Tracking state tax credits can create budget challenge for Oklahoma, December 6, 2015
Randy Ellis

Poorly designed tax credits that lead to unpredictable, multimillion dollar revenue drops are wreaking havoc on budget planning in Oklahoma and many other states.

It doesn't have to be that way, said Josh Goodman, a senior researcher for The Pew Charitable Trusts, a nonprofit, Philadelphia-based public policy think tank.

With better planning and carefully constructed laws, states can obtain the economic development benefits of tax credits while reducing much of the financial volatility and unpredictability on state budgets, according to a report released this week by Goodman's organization.

Oklahoma state Rep. Earl Sears, chairman of the House Committee on Appropriations and Budget, said he understands the problem well.

Credits that create jobs can be good for the state, "but we have so many of them out there that are not being tracked ...that it really does cause a problem," said Sears, R-Bartlesville.

"Right now I will tell you there are $1.7 billion in exemptions and tax credits (in Oklahoma) and of that $1.7 billion, $950 million to $1 billion is all tax credits," Sears said.

In an effort to eliminate some of the budgetary uncertainty, the Oklahoma Legislature passed a bill last session that calls for all tax credits to be reviewed regularly to determine their costs and effectiveness in creating jobs and economic development, he said.

"Those that are still creating jobs and economic development, we need to not only keep them alive and well, but see what we can do to enhance them," Sears said. "But we have so many of them out there ... and nothing to track them.... I am absolutely confident that some of them could go to the wayside."

Researchers noted that under one Oklahoma tax credit program - the Oklahoma Investment/New Jobs Credit program - businesses are allowed to carry tax incentives forward indefinitely.

"These taxpayers currently hold $250 million to $300 million in credits," the report said. "That number is expected to rise in coming years, but policymakers lack good information on when or whether companies will ultimately redeem the tax credits."

Lawmakers could have avoided that unpredictability of they had restricted when the tax credits could be redeemed, Goodman said.

Another Oklahoma tax incentive that frustrates budget planners because of its unpredictability is the Five-Year Ad Valorem Tax Exemption for Oklahoma Manufacturing or Research and Development Facilities, the report noted.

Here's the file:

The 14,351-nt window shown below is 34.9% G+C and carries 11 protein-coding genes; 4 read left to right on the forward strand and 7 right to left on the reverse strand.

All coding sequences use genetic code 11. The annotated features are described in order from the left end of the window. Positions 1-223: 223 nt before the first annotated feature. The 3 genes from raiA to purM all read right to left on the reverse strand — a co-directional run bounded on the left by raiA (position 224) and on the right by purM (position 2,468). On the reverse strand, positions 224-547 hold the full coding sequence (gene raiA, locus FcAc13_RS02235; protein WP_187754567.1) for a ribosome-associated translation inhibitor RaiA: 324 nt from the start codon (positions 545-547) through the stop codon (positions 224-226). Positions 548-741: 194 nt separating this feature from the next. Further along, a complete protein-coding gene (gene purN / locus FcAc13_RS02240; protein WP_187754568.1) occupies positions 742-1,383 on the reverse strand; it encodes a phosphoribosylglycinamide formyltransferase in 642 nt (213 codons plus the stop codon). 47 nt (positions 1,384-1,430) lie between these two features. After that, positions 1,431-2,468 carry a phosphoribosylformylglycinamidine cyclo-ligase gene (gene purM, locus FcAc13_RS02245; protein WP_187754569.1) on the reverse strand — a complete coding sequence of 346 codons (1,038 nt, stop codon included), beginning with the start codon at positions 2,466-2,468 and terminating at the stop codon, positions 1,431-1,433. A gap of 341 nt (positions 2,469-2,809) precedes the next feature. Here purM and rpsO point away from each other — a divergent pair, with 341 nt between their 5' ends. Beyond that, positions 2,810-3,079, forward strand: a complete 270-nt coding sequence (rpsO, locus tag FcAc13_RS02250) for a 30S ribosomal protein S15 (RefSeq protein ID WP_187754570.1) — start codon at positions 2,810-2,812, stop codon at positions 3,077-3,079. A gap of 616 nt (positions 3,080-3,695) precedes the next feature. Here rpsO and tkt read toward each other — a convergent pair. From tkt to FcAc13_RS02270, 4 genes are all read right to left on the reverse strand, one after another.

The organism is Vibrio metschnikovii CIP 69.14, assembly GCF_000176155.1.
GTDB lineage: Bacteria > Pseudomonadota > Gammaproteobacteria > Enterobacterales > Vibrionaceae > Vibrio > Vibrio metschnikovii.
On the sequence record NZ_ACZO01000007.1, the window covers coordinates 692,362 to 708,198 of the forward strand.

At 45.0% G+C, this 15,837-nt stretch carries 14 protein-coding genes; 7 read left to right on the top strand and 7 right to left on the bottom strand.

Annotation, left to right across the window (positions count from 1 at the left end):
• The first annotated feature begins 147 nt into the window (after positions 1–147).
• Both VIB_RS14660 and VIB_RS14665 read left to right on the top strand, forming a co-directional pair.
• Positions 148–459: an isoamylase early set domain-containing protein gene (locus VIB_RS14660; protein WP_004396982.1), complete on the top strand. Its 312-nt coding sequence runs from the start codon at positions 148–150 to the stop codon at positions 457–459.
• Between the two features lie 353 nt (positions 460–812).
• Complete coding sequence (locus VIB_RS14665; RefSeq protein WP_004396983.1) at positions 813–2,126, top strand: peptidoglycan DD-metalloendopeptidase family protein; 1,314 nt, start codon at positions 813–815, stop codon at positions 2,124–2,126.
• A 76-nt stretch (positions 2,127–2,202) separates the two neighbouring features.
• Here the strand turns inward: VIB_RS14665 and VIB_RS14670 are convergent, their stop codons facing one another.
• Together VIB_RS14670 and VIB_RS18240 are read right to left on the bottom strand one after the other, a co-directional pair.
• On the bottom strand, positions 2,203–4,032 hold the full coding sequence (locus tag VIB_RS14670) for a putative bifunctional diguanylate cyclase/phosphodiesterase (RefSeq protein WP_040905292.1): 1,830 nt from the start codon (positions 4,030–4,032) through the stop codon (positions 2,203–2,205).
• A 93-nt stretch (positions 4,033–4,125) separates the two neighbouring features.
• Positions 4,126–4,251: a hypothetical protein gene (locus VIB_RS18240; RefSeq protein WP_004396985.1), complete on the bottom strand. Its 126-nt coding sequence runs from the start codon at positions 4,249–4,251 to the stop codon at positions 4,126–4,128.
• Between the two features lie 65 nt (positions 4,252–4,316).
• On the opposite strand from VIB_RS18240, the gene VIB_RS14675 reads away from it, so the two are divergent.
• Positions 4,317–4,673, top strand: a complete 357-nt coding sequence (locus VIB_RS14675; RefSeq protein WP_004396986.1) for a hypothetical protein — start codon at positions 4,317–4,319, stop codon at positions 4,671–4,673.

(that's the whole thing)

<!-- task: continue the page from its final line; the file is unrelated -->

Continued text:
Businesses that build or expand facilities are allowed to file and claim that property tax exemption with county assessors without first notifying the state, the report said.

"The state then re- imburses local governments for the lost revenue," the report noted. "In 2014, the program's cost to the state increased to more than $60 million - nearly double what it had been three years earlier - leading Oklahoma lawmakers to reduce spending in other areas."

Some states have programs that require businesses to apply in advance of claiming the tax breaks, which helps state officials budget more accurately, the report said.

John Estus, spokesman for the Oklahoma Office of Management and Enterprise Services, said state finance officials worked closely with researchers for The Pew Charitable Trusts.

"From our perspective in the state budget office, we lack good information about what kind of return on investment the state is getting for these tax credits, but we have to believe at least some of them are working," Estus said. "What we hope to get out of this initiative is a rigorous review process of every economic incentive that will put good information in the hands of policymakers."

Oklahoma is not alone in its troubles.

Michigan Economic Growth Authority (MEGA) tax credits threw that state's budget out of balance by hundreds of millions of dollars in fiscal year 2015, researchers said.

"MEGA is expected to cost billions of dollars in coming years," the report said. "Many of the credits causing fiscal challenges were authorized in 2010 as part of long-term deals with distressed automakers, without protections to limit the program's cost."

A surprisingly strong recovery of the auto industry left the state with a hole in its budget.

Louisiana experienced its own budget strain when the cost of a 1994 tax exemption for horizontal natural gas drilling grew from $285,000 in fiscal year 2007 to about $239 million in fiscal year 2010, the report said.

"We've seen lots of states across the country where the fiscal impact of incentives has increased quickly and unexpectedly and that can cause budget challenges," said Goodman, The Pew Charitable Trusts researcher. "I think Oklahoma is in a similar position to a lot of states where there are sort of inconsistent practices in place right now.

"You have some incentives that have really strong protections to prevent them from costing more than intended and you have other incentives that don't have those protections," he said.

States should consider gathering and sharing high-quality data on the costs of incentives, Goodman said, adding that Oklahoma's new tax credit review law is a step in the right direction.

"Oklahoma deserves a lot of credit for approving a process both to study the economic results of your incentives, but also to consider the fiscal impact of your incentives," he said.

States can reduce budgetary volatility by taking steps like capping how much programs can cost each year, controlling when tax incentives can be redeemed, restricting the ability of companies to redeem more credits than they owe in taxes, and linking incentives to company performance, researchers said.

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